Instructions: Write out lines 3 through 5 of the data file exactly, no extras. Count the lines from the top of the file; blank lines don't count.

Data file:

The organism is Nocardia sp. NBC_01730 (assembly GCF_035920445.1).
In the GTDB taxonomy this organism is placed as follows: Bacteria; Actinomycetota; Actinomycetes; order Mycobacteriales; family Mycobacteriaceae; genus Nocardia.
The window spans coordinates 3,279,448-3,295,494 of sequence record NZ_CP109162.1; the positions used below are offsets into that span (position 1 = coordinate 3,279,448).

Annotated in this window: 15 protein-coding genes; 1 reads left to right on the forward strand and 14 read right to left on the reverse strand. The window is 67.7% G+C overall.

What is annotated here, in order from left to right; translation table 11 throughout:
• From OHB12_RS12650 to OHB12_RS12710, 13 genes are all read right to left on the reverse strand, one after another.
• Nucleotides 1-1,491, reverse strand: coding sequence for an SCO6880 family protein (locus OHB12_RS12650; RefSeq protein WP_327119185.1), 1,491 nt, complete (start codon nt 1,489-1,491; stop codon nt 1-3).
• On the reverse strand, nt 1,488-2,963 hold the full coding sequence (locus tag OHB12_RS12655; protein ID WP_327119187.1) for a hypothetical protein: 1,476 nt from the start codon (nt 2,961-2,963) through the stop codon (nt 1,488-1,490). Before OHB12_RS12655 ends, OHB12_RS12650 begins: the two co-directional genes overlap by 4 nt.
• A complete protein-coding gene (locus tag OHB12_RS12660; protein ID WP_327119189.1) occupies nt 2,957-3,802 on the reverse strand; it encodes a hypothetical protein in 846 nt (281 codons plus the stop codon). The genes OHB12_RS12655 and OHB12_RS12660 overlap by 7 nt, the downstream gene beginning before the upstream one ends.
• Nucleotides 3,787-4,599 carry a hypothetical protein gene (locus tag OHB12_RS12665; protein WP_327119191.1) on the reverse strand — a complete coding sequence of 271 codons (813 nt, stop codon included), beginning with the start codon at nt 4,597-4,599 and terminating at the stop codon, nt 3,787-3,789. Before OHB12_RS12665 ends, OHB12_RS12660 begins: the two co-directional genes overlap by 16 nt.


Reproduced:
The window spans coordinates 3,279,448-3,295,494 of sequence record NZ_CP109162.1; the positions used below are offsets into that span (position 1 = coordinate 3,279,448).

Annotated in this window: 15 protein-coding genes; 1 reads left to right on the forward strand and 14 read right to left on the reverse strand. The window is 67.7% G+C overall.

What is annotated here, in order from left to right; translation table 11 throughout: